European member states came together for negotiations this week in yet another push to reach to an agreement on the setting up of a consolidated tape, reports Bloomberg (paywalled). Discussions to create a single stream of trading data for the bloc’s stock markets have been going on intermittently for more than a year without result. This is despite a consolidated tape being “seen as a key step to reviving moribund equity markets across the region”.

The main obstacle to an agreement being reached is indecisiveness surrounding the type of information the tape should carry. According to Bloomberg, “many exchanges are resisting the inclusion of real-time pre-trade data” – understandable, considering that selling data is an important stream of income for these organisations. However, others argue that a tape with only post trade data would have “limited value”.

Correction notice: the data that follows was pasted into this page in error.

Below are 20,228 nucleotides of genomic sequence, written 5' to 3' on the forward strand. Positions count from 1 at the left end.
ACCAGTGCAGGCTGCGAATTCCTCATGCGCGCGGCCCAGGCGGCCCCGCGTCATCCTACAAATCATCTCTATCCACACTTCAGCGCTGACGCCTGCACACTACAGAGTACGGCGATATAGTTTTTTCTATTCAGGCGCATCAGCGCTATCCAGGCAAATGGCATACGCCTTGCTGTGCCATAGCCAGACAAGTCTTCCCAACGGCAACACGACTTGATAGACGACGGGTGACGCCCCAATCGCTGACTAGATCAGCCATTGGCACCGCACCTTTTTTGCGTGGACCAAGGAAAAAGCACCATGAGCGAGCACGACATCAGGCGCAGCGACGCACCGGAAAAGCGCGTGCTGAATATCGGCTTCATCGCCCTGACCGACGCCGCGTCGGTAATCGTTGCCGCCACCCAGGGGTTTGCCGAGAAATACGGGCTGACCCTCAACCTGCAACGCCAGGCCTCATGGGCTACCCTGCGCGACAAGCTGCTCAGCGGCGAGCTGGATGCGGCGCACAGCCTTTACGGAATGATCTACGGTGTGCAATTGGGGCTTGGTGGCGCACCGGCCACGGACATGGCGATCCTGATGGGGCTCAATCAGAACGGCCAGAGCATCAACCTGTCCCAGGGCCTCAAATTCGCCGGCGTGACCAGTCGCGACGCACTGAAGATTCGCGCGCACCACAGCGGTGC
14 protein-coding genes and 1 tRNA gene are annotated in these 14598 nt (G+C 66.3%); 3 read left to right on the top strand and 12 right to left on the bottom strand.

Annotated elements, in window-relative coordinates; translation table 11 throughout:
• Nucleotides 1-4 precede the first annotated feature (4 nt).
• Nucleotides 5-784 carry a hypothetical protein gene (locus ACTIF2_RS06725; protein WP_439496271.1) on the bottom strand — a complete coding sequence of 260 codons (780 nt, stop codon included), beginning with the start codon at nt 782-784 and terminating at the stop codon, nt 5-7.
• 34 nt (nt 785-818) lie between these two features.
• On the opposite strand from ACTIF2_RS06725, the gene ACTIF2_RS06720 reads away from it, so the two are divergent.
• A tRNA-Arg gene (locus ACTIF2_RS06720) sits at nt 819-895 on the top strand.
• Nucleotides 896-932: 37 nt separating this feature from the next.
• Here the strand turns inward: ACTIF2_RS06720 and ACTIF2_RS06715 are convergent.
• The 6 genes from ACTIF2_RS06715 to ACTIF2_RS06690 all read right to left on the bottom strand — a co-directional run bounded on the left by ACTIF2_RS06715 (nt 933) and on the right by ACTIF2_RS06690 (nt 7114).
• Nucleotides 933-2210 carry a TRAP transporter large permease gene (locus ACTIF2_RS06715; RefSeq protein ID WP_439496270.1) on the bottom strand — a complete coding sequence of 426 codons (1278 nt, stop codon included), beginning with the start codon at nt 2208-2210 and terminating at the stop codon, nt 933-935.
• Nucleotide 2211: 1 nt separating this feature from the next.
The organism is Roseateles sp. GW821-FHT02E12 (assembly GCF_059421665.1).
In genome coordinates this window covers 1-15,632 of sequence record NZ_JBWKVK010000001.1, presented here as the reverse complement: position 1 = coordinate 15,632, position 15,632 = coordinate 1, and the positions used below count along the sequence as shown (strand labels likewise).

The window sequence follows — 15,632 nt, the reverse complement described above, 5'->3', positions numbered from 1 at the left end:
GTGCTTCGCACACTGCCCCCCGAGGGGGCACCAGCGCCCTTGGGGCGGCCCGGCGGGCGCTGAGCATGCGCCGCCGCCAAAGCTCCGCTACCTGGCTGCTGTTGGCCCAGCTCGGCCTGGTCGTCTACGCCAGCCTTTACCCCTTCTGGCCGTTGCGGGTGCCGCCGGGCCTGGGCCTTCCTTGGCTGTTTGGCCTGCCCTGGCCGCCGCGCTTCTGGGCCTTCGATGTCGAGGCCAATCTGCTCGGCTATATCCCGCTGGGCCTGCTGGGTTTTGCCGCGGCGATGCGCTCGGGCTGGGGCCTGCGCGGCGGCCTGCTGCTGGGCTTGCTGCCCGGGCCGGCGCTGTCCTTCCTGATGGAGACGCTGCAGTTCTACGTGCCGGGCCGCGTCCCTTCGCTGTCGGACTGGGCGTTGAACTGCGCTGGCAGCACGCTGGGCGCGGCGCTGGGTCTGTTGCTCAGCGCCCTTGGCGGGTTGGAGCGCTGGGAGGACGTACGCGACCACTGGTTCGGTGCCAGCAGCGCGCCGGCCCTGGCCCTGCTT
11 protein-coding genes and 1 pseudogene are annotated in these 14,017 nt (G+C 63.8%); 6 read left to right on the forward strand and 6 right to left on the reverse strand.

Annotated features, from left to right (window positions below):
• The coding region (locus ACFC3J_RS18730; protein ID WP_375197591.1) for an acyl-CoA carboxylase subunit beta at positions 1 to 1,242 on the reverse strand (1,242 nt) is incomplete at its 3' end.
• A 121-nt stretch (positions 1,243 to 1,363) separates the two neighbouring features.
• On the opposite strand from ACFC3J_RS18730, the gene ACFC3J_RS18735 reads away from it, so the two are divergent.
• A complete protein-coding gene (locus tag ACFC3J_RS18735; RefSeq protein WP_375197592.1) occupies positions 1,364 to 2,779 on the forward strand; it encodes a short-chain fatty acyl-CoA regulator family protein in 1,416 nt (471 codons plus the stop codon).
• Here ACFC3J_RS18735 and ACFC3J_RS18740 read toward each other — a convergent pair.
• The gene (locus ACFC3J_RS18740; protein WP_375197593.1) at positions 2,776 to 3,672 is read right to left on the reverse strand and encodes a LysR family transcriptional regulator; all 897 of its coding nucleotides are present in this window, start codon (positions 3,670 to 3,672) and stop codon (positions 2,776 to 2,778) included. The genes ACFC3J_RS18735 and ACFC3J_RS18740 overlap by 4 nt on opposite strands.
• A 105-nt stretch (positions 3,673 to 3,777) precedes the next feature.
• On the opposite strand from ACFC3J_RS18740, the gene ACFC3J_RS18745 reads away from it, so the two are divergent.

A compromise

Sweden, which currently holds EU’s presidency, has suggested a compromise that includes pre-trade data, but excludes mentions of the trading venues that supplied the data. A document from the negotiations suggests that this compromise would give investors “an updated view of buying and selling interests, without unduly harming data providers”, Bloomberg reports.


The discussions about establishing a consolidated tape is part of the Markets in Financial Instruments Directive (MiFID) review, which, in turn, is seen as a precursor to setting up a Capital Markets Union (CMU) in the EU. Member states aim to reach a compromise before taking the discussion to the European Parliament and European Commission.